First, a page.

The following speech was given by 2022 Bradley Prize winner Wilfred M. McClay at the 18th Annual Bradley Prize Ceremony in Washington, DC, on May 17, 2022.
It is a great joy and privilege for me to be here with all of you this evening. It is an immense honor simply to appear on the same stage with these two men, my fellow prize-winners, both of whom are heroes to me, and heroes of a very high order. And then, to find myself lifted into the company of Bradley Prize recipients in years past, a cloud of witnesses who testify to this country’s role as a home for excellence, and to The Bradley Foundation’s tireless support for that ideal. In a time when the luster of so many oncevaunted honors has faded, this one is only gaining in strength. May it ever be so.
I’m going to build my brief remarks tonight around a story. They say that anecdotes are not data; but so
much the worse for data. Stories are what make the world go round. They are the means by which we orient ourselves to the world, and to one another. There are stories of which we are already a part, and that are a part of us, stories that have already formed the basis of our common life even before we lisp our first words. Stories drawn from the Bible, from children’s books, from great literature and movies, from history, or from humbler sources, such as the shared yarns of extended families or the patois of long-standing friendships and intimate relations.
So, here’s my humble little story for tonight.
At some point during the past few years, I was fortunate enough to have dinner with a very wise friend, here in Washington, at his favorite seafood restaurant near Dupont Circle. I noted that he seemed to be spending more and more of his time in a certain foreign country. He acknowledged the fact, paused for a moment, and then added the following words: “I want to live in a serious country.” It may be relevant to point out that the foreign country in question is Israel, where seriousness is an existential requirement. But it is equally important to point out that the gentleman in question is an American patriot of the highest order, the author of books on the subject. For him to say such a thing was, for me, a very serious matter.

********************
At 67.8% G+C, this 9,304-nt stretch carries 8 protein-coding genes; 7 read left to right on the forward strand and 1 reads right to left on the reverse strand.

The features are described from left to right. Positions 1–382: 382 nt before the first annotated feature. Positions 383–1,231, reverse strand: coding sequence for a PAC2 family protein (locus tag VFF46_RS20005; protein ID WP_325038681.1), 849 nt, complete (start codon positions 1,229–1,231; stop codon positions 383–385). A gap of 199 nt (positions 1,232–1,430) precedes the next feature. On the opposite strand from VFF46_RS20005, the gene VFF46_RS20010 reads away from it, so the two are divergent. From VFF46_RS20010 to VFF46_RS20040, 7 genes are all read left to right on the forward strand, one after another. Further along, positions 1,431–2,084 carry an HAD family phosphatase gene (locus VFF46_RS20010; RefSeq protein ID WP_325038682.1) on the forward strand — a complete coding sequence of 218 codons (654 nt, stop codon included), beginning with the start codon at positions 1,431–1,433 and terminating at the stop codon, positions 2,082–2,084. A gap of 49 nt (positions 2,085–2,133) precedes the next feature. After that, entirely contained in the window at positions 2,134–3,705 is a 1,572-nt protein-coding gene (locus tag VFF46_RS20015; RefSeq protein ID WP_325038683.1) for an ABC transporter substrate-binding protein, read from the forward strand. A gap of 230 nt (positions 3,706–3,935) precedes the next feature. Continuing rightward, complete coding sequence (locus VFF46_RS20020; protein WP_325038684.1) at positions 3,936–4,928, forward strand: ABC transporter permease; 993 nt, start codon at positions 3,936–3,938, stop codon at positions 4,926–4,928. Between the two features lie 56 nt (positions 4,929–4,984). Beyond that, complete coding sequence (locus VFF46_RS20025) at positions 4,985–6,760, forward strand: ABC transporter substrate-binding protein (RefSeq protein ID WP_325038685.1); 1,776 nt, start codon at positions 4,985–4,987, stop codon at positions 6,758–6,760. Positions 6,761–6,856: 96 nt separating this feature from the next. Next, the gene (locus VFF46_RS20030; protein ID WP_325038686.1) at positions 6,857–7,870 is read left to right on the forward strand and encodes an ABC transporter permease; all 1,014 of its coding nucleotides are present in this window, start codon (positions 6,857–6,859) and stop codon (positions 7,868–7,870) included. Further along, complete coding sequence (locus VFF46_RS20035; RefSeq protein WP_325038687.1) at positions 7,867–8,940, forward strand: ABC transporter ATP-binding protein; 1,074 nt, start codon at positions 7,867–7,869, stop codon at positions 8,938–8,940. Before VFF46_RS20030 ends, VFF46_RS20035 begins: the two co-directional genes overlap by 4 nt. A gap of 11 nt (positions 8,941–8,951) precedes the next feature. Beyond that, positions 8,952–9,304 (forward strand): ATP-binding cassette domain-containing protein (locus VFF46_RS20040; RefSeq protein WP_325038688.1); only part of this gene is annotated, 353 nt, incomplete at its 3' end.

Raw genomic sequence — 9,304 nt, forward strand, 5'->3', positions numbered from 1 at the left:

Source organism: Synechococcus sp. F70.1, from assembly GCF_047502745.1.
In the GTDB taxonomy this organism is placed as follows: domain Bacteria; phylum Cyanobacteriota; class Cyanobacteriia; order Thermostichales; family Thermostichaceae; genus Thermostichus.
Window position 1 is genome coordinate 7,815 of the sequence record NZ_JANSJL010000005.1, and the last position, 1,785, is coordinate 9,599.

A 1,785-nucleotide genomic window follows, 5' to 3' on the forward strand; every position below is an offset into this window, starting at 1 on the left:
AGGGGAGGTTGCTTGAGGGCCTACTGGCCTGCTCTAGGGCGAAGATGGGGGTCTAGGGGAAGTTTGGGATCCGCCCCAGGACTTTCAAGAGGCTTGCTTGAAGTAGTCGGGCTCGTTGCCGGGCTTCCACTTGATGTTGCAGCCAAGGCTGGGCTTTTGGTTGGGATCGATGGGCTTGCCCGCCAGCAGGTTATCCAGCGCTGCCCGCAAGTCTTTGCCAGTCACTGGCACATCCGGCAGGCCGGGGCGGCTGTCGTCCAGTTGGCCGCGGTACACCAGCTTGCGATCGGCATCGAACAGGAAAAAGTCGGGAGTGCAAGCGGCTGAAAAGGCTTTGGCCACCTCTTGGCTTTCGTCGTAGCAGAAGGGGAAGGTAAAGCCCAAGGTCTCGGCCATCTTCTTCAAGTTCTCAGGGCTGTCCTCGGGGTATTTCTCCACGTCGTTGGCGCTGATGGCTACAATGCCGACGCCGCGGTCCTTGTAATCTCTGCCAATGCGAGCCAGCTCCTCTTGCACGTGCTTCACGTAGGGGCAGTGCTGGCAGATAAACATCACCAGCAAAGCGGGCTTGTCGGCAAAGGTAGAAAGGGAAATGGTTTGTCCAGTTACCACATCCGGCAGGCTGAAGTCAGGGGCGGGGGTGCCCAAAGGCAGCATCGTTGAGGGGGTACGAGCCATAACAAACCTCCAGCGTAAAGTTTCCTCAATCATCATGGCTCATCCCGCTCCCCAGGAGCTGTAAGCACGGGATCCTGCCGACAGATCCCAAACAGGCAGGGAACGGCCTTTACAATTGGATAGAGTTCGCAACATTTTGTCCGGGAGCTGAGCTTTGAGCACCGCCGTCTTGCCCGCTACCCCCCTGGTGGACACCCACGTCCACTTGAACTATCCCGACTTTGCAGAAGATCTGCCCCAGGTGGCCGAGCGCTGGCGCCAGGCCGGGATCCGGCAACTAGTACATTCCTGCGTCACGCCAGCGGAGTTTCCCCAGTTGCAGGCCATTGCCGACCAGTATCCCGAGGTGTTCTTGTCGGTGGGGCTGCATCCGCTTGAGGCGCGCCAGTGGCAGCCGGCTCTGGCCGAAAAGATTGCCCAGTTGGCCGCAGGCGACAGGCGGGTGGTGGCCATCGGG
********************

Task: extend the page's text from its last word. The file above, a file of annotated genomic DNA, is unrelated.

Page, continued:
So . . . have we become an unserious country? I dismissed the idea at first. Millions of good, responsible, ordinary Americans go about their business, raising their families, paying their bills, participating in the life of their communities, building their futures. They don’t have time for the insanities that are polarizing our culture.
But then I thought again and considered the evidence.
Would a serious country have run up a national debt of now almost $30.5 trillion during times of relative peace and prosperity?
Would a serious country have spent that borrowed money feathering its nest with cheap consumer goods and the other markers of material prosperity, produced by a ruthless foreign power employing what amounts to slave labor?
Would the leadership class of a serious country become so deeply preoccupied with its internal political wranglings that it fails to see that the rest of the world is watching and taking note—and that the country’s enemies in the world are even now calculating the possibilities that its feckless leaders have opened up for them?
Would a serious country actively seek to demoralize its police forces? Would it promulgate arbitrary and contradictory policies regarding public health, causing angry divisions in the land and distrust of authority that may take years to heal, if ever?
Would a serious country allow a twenty-year investment in Afghanistan to go up in smoke, and abandon the Afghans who had trusted in its protection, along with a major air base and $90 billion of weaponry—an amount larger than the annual military budget of all but two countries in the world?